Thursday, September 20, 2018

Sharon Confession of Faith

The Georgia Baptists in the late 1820s and early 1830s experienced a theological stir as some ministers and churches pushed back against the prevailing soteriology that emphasized unconditional election and an atonement made for only these predetermined elect. Yellow River Baptist Association dismissed the Sharon Church of Henry County.[i] Sharon Church applied to the Flint River Association. Flint River appointed a committee to investigate the Sharon Church. Suffice it to say that this set off a series of events that led to division. Cyrus White’s “schism” was occurring about the same time,[ii] but the Sharon Church apparently kept that movement at arm’s length. After the 1830 session of the Flint River Association, the Sharon Church called for a convention, which met with them in December 1830. One product of the Sharon Convention was a doctrinal statement, sometimes called “the Sharon Faith”[iii] or the “Sharon Confession of Faith.”[iv]

I have been unable to locate the Sharon Confession, and still have not seen an original document. Nevertheless, the 1848 Minutes of the Chattahoochee United Baptist Association identify their Abstract of Principles as the Sharon Confession of Faith.[v] The identification appears on page 2, and the document is reproduced on page 4. Because this document seems not easily accessible, I am posting it here.

4th. Agreed to re-publish, as a summary of our doctrinal views, what is usually termed the Sharon Confession of Faith. (Appendix A.)[vi]

(A)—Abstract of Principles.
1. We believe in one only true and living God, the Creator and Preserver of all things, and only Law-Giver, and that there are three persons in the God Head, the Father, Son and Holy Ghost, and these three are one.
2. We believe the scriptures of the Old and New Testament are the Word of God, and only rule of faith and practice.
3. We believe in the doctrine of original sin.
4. We believe in man’s inability to recover himself from the fallen state which he is in by nature, by his own strength.
5. We believe in a Covenant between the Father and Son, in which all Grace is treasured up; and in the doctrine of Election, according to the foreknowledge of God, through sanctification of the Spirit, and belief of the truth according to 1st Peter, 1st chapter, 2d verse; and 2d Thessalonians 2d chapter, 13th verse: “God hath from the beginning chosen you to salvation, through sanctification of the Spirit and belief of the truth” But that Election should not be so construed as to make God the author of sin either directly or indirectly. Nor on the other hand do we believe the creature can do any thing meritorious in his salvation.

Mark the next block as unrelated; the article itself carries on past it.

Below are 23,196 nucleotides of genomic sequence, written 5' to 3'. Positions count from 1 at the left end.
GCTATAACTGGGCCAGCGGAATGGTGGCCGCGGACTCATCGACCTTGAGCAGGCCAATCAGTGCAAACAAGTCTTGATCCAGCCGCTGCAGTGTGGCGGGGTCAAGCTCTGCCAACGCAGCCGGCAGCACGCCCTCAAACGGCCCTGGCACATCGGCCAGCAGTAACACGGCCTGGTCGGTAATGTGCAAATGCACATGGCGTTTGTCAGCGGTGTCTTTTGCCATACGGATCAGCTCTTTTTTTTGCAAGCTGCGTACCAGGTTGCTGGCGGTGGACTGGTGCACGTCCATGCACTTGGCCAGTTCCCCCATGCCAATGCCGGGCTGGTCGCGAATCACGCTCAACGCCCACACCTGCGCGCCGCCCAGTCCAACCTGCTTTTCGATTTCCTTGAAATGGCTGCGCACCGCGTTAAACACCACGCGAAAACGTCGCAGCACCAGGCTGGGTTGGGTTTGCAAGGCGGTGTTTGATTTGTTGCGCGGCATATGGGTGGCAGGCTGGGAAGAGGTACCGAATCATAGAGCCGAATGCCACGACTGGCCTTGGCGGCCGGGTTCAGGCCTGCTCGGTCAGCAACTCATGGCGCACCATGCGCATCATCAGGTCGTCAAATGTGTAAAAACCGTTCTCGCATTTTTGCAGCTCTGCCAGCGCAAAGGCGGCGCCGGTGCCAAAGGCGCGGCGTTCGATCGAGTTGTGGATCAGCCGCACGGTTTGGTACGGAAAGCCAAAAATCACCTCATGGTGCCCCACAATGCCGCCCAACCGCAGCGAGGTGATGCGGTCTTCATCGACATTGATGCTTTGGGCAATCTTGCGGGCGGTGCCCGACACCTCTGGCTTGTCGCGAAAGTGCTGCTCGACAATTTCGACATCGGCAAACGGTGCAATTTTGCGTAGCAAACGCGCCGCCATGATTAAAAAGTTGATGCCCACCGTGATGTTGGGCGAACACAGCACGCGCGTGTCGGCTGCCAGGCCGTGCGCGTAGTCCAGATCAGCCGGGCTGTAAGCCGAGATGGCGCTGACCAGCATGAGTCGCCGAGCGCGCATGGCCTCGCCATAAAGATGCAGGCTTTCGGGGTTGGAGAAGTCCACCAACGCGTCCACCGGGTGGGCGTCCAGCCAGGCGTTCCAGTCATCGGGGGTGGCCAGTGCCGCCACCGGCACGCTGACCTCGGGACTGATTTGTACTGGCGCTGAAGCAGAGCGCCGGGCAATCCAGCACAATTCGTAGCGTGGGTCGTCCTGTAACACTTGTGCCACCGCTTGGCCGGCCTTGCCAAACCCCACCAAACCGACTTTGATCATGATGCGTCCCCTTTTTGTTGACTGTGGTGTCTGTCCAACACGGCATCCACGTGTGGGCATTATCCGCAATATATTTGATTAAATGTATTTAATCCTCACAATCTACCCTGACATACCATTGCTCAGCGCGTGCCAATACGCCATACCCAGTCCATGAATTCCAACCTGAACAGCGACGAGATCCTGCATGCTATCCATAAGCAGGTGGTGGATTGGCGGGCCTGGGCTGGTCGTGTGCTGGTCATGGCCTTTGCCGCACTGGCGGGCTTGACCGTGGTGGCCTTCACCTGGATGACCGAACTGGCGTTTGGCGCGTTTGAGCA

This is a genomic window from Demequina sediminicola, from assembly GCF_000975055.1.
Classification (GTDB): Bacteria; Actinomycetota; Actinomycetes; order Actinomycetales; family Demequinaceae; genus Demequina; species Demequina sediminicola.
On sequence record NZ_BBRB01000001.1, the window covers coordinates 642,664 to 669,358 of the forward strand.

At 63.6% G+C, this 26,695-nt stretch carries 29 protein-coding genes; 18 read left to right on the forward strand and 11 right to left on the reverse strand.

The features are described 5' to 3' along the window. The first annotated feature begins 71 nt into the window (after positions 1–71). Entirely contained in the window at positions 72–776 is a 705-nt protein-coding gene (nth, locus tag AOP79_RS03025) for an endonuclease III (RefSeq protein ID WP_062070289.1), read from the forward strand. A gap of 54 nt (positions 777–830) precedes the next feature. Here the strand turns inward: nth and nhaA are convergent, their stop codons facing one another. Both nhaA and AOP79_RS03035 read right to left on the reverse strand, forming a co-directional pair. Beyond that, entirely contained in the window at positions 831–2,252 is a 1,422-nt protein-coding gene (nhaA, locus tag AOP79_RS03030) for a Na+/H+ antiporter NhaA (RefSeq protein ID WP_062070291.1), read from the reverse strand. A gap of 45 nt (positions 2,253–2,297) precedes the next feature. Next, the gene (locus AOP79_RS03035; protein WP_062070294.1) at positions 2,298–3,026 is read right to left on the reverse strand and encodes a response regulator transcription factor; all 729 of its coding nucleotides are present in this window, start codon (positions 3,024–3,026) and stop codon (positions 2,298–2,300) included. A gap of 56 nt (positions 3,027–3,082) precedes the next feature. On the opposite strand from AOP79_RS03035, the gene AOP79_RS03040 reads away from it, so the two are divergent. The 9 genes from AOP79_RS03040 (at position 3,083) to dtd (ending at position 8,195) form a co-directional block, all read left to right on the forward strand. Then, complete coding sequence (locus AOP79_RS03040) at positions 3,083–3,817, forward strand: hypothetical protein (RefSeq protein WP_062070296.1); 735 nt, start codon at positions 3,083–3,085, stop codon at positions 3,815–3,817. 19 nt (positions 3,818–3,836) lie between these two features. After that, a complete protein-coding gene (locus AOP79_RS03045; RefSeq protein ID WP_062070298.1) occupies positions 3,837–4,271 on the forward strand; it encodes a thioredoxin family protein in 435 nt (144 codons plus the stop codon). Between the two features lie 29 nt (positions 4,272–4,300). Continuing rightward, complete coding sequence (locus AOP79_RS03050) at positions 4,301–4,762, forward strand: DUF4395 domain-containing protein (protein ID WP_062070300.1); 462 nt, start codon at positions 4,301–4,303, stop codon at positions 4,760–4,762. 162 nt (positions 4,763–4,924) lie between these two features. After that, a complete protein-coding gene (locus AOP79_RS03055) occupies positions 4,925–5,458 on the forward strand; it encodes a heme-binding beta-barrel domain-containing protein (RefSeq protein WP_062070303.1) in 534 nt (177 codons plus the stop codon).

6. We believe that good works are the fruits of faith, and follow after justification; that they are the evidences of faith, and absolutely necessary to justification before men.
7. We believe in a general Judgment, when all shall be judged according to their works; that the happiness of the righteous and the punishment of the wicked will be eternal.
8. We believe that Saints will persevere in Grace to the end of their lives.
9. We believe that Baptism and the Lord’s Supper are standing ordinances of the Church of Christ, and that immersion only is Baptism, and believers the only subjects.
10. We believe that no Minister has the right to administer the ordinances of the Lord’s house, except such as are called of God, approved by the churches, and regularly ordained.
11. We believe that men by nature are so morally depraved that they will not come to God for life and salvation, and but for the influences of the Holy Spirit none would ever come to him.
12. We hold that it is the command of God to his people, to publish His Word, and promulgate the Gospel of Christian to all nations, making known to the human family the plan of redemption through the atonement of Christ; and we believe it is the duty of every rational descendant of Adam, to whom the Gospel message of reconciliation is addressed, to exercise repentance towards God and faith in our Lord Jesus Christ.[vii]

To compare to the “Abstract of Principles” of the Georgia Baptist Association, the oldest Baptist association in Georgia, click HERE.

[i] The Sharon Church is about seven miles east of McDonough, Georgia, and was founded February 28, 1824 Historical marker, Henry County Courthouse, McDonough, Georgia.
[ii] From whom and his church, Bethlehem, the Ocmulgee Association withdrew in their 1830 session. At this point it is not clear to me how much contact there was between the “Sharon group” and the “White group”.
[iii] Georgia Baptists: Historical and Biographical, J. H. Campbell, Macon, GA: J. W. Burke & Company, 1874, p. 111; Campbell wrote, “To the articles known as ‘The Sharon Faith’ there can be no great objection, because it pretty much the language of scripture.”
[iv] “Origins of Free Will Baptists in Georgia,” Daniel Williams, in The Journal of Baptist Studies, Volume 6 (2014), 31-59, p. 45
[v] Made more interesting in light of the 1842 statement: “...for we never did adopt the Sharon Confession of Faith; and neither did we ever design so to do...” (Minutes of the Chattahoochee United Baptist Association, October 28, 1842, p. 5) Thanks to Robert Picirilli and the Free Will Baptist Historical Collection for making these available to me.
[vi] Minutes of the Chattahoochee United Baptist Association, October 14-17, 1848, p. 2
[vii] Ibid., p. 4

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